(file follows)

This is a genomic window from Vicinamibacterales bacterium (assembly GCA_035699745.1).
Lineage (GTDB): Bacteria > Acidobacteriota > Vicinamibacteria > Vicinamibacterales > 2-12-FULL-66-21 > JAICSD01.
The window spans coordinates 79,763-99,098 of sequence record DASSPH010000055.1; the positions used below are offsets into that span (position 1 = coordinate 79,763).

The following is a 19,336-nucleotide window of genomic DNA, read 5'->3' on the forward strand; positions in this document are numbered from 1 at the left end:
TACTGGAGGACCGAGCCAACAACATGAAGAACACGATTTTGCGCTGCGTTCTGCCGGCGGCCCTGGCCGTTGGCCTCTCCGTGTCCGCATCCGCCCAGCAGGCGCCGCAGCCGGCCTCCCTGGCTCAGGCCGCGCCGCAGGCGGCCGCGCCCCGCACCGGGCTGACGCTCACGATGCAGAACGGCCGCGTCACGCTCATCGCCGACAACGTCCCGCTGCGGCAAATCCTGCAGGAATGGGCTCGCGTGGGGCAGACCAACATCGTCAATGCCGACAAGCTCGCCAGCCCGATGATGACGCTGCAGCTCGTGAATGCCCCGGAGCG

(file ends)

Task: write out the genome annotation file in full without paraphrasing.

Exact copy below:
This is a genomic window from Vicinamibacterales bacterium (assembly GCA_035699745.1).
Lineage (GTDB): Bacteria > Acidobacteriota > Vicinamibacteria > Vicinamibacterales > 2-12-FULL-66-21 > JAICSD01.
The window spans coordinates 79,763-99,098 of sequence record DASSPH010000055.1; the positions used below are offsets into that span (position 1 = coordinate 79,763).

The following is a 19,336-nucleotide window of genomic DNA, read 5'->3' on the forward strand; positions in this document are numbered from 1 at the left end:
TACTGGAGGACCGAGCCAACAACATGAAGAACACGATTTTGCGCTGCGTTCTGCCGGCGGCCCTGGCCGTTGGCCTCTCCGTGTCCGCATCCGCCCAGCAGGCGCCGCAGCCGGCCTCCCTGGCTCAGGCCGCGCCGCAGGCGGCCGCGCCCCGCACCGGGCTGACGCTCACGATGCAGAACGGCCGCGTCACGCTCATCGCCGACAACGTCCCGCTGCGGCAAATCCTGCAGGAATGGGCTCGCGTGGGGCAGACCAACATCGTCAATGCCGACAAGCTCGCCAGCCCGATGATGACGCTGCAGCTCGTGAATGCCCCGGAGCG